Spady: Standing or not standing for the anthem does not define your morality
This week I gave a speech at Everett Community College to kick off a debate between Democrat and Republican students. I was planning to gear the speech towards the idea of partisanship, how we are misusing labels, and why we should not rely on our political affiliations to define our own morality.
Preceding me on the microphone was a woman who gave a beautiful rendition of the National Anthem. It was impossible not to notice the several students on the Democratic side who remained seated. Two students even took a knee. I decided right then that I needed to retool my speech.
Instead of talking about labeling, I decided to talk about that room.
As a member of the media, I could take many different angles. We could discuss patriotism, the symbolism of the flag, or even free speech. I decided on a different take. I believe their “protests” have actually done something positive – started a conversation.
By staying seated, these students are expressing their opinions about racial and gender inequality, police brutality, and probably President Donald Trump. Whether you agree with them or not, at least they’ve given us an opportunity to discuss these disparities.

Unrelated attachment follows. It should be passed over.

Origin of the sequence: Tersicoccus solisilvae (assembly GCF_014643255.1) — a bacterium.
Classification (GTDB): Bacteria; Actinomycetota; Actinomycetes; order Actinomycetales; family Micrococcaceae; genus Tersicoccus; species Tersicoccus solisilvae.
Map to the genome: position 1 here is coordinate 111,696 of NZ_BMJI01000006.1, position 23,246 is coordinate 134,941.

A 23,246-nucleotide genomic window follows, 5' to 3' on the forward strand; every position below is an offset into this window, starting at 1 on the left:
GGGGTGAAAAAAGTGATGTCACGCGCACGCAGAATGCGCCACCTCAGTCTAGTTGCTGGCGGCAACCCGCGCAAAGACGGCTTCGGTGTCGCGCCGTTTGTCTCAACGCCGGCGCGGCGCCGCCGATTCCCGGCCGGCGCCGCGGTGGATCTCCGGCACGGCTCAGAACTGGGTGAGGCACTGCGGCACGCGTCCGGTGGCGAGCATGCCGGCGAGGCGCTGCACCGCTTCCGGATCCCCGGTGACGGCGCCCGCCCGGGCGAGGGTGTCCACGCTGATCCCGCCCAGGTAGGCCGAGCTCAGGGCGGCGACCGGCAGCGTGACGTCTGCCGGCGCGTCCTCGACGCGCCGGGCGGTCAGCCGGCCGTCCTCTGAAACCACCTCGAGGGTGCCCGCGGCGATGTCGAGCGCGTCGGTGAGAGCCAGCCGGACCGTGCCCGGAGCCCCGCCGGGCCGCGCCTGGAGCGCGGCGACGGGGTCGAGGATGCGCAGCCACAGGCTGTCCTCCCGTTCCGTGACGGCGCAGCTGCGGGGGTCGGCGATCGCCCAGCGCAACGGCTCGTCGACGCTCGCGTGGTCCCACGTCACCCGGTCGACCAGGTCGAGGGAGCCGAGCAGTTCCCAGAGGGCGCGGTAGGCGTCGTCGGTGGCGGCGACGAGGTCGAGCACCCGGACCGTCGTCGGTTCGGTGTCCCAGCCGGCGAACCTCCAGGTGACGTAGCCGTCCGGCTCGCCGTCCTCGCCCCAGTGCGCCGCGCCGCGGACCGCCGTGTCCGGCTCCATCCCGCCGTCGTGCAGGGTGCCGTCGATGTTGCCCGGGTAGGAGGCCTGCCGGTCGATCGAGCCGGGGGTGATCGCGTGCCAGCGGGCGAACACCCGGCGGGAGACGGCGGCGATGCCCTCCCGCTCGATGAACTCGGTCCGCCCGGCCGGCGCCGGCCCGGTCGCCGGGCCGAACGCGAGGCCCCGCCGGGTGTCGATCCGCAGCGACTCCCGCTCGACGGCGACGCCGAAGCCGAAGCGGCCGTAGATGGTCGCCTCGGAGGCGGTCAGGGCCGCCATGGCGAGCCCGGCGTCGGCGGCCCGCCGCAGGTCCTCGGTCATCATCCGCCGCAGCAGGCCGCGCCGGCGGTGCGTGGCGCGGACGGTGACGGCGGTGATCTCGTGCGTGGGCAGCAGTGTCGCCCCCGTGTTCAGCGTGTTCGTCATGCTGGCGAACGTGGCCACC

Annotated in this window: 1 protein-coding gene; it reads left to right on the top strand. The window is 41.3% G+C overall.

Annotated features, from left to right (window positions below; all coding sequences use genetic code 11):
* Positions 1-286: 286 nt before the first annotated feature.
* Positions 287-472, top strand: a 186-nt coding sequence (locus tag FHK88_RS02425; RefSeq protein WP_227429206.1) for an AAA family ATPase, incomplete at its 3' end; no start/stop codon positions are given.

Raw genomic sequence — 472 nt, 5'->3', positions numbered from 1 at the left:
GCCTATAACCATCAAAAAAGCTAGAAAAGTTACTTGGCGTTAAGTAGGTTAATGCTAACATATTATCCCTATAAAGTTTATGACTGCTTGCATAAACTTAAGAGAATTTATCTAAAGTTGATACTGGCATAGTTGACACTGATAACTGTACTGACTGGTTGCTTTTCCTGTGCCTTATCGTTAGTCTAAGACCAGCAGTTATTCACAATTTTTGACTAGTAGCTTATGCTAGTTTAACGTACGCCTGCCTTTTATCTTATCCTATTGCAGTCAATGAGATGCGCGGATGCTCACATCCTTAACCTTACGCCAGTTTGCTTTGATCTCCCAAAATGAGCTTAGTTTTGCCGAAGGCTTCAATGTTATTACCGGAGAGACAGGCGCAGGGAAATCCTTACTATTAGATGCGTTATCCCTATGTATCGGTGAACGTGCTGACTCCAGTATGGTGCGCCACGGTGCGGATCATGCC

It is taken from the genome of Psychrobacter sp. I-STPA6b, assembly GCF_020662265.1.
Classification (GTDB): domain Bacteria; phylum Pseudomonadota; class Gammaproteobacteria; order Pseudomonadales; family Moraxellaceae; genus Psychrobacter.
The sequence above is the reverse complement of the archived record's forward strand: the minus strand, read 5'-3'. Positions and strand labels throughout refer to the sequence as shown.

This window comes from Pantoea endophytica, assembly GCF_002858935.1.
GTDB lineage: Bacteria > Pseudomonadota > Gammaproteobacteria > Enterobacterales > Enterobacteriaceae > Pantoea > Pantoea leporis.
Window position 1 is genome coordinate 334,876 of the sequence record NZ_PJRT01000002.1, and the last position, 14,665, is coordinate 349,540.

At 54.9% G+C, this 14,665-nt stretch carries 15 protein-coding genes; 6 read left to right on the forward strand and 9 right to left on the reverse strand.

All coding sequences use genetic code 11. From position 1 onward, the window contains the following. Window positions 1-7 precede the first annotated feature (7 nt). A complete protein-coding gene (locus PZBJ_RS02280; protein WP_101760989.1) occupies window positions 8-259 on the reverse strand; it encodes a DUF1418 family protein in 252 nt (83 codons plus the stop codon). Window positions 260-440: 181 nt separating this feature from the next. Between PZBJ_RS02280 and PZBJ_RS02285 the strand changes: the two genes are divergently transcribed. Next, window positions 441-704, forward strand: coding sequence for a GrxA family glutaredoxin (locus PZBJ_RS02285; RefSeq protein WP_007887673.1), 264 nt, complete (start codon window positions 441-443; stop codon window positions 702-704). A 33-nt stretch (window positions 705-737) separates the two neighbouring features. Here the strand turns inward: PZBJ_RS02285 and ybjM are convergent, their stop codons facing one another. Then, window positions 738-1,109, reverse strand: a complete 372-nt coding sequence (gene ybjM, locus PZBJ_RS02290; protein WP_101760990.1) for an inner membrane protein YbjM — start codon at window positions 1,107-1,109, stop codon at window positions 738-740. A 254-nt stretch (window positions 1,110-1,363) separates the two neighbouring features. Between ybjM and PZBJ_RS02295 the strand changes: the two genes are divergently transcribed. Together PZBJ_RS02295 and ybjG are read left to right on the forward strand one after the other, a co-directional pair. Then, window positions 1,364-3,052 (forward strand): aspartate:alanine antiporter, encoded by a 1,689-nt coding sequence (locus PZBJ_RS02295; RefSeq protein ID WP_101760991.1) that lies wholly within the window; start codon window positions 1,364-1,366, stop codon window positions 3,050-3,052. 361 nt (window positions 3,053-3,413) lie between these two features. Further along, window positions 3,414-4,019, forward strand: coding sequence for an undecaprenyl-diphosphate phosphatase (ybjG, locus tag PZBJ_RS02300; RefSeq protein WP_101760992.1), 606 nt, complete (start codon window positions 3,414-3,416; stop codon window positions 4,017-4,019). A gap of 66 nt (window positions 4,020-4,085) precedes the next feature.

I don’t think the fact that they “protest” the anthem makes them bad people. I don’t think it means they’re not as smart as me. I also don’t think that people who stand for the anthem are unanimously good people. Their stance on the National Anthem doesn’t give us any insight into their character.
This brings me back to what my original speech was about. We can’t let the fact that we identify with different political parties define our morality. It doesn’t!
Being on one side of an issue doesn’t make you better than someone who feels different. I guarantee that Democrats want to “make America great again” too. They just have a different idea on how to get there. No matter how they feel about the issues, I am happy with these students for showing up to have a debate with each other. They ventured outside of their echo-chambers to hear opposing opinions. The act of listening to those who disagree is becoming far too rare in our society.
When we cling to identity politics and glue ourselves to one point of view, we can’t grow as a country. We end up with scenarios like the shaming of the Covington Catholic students. People were so quick to see this event through the lens of their political opinions that they assumed anyone in a MAGA hat must be wrong. Just like people on the right might assume that anyone who is kneeling for the anthem is a bad, unpatriotic person. Maybe they are patriotic, but in a different way, from a different perspective.
My purpose at Everett Community College was to prove that we have more in common than we admit. Toxic partisanship does nothing to advance the conversation. If we aren’t willing to hear the voices on the other side, we will never find the rational opposition.
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